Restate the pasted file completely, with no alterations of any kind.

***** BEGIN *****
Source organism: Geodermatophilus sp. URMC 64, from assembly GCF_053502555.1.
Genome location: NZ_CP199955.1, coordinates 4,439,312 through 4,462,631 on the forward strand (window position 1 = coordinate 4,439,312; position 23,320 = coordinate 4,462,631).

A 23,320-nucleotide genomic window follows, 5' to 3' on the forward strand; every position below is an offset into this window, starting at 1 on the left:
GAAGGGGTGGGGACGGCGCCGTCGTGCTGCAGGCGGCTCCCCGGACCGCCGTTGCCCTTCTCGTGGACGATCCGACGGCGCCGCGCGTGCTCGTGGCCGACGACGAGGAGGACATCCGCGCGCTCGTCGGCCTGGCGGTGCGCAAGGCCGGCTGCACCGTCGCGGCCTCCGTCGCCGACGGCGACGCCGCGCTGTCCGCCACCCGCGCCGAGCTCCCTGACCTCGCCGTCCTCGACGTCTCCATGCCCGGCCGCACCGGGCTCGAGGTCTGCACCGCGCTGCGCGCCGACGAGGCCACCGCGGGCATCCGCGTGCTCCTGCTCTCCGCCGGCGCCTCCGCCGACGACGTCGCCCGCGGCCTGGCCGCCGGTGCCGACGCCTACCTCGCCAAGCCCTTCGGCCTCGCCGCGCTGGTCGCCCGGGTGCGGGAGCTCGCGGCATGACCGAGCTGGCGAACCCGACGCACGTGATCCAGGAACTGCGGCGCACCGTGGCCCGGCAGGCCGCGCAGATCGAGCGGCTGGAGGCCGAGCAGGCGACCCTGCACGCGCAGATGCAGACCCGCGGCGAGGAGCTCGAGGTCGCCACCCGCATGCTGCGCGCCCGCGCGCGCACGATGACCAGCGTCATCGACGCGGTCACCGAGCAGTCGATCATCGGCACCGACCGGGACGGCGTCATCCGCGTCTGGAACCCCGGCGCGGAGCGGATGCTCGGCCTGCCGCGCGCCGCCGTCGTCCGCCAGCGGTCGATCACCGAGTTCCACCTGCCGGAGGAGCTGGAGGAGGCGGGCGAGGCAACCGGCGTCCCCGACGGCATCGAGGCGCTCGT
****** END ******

Source organism: Geodermatophilus sp. URMC 64, from assembly GCF_053502555.1.
Genome location: NZ_CP199955.1, coordinates 4,439,312 through 4,462,631 on the forward strand (window position 1 = coordinate 4,439,312; position 23,320 = coordinate 4,462,631).

A 23,320-nucleotide genomic window follows, 5' to 3' on the forward strand; every position below is an offset into this window, starting at 1 on the left:
GAAGGGGTGGGGACGGCGCCGTCGTGCTGCAGGCGGCTCCCCGGACCGCCGTTGCCCTTCTCGTGGACGATCCGACGGCGCCGCGCGTGCTCGTGGCCGACGACGAGGAGGACATCCGCGCGCTCGTCGGCCTGGCGGTGCGCAAGGCCGGCTGCACCGTCGCGGCCTCCGTCGCCGACGGCGACGCCGCGCTGTCCGCCACCCGCGCCGAGCTCCCTGACCTCGCCGTCCTCGACGTCTCCATGCCCGGCCGCACCGGGCTCGAGGTCTGCACCGCGCTGCGCGCCGACGAGGCCACCGCGGGCATCCGCGTGCTCCTGCTCTCCGCCGGCGCCTCCGCCGACGACGTCGCCCGCGGCCTGGCCGCCGGTGCCGACGCCTACCTCGCCAAGCCCTTCGGCCTCGCCGCGCTGGTCGCCCGGGTGCGGGAGCTCGCGGCATGACCGAGCTGGCGAACCCGACGCACGTGATCCAGGAACTGCGGCGCACCGTGGCCCGGCAGGCCGCGCAGATCGAGCGGCTGGAGGCCGAGCAGGCGACCCTGCACGCGCAGATGCAGACCCGCGGCGAGGAGCTCGAGGTCGCCACCCGCATGCTGCGCGCCCGCGCGCGCACGATGACCAGCGTCATCGACGCGGTCACCGAGCAGTCGATCATCGGCACCGACCGGGACGGCGTCATCCGCGTCTGGAACCCCGGCGCGGAGCGGATGCTCGGCCTGCCGCGCGCCGCCGTCGTCCGCCAGCGGTCGATCACCGAGTTCCACCTGCCGGAGGAGCTGGAGGAGGCGGGCGAGGCAACCGGCGTCCCCGACGGCATCGAGGCGCTCGT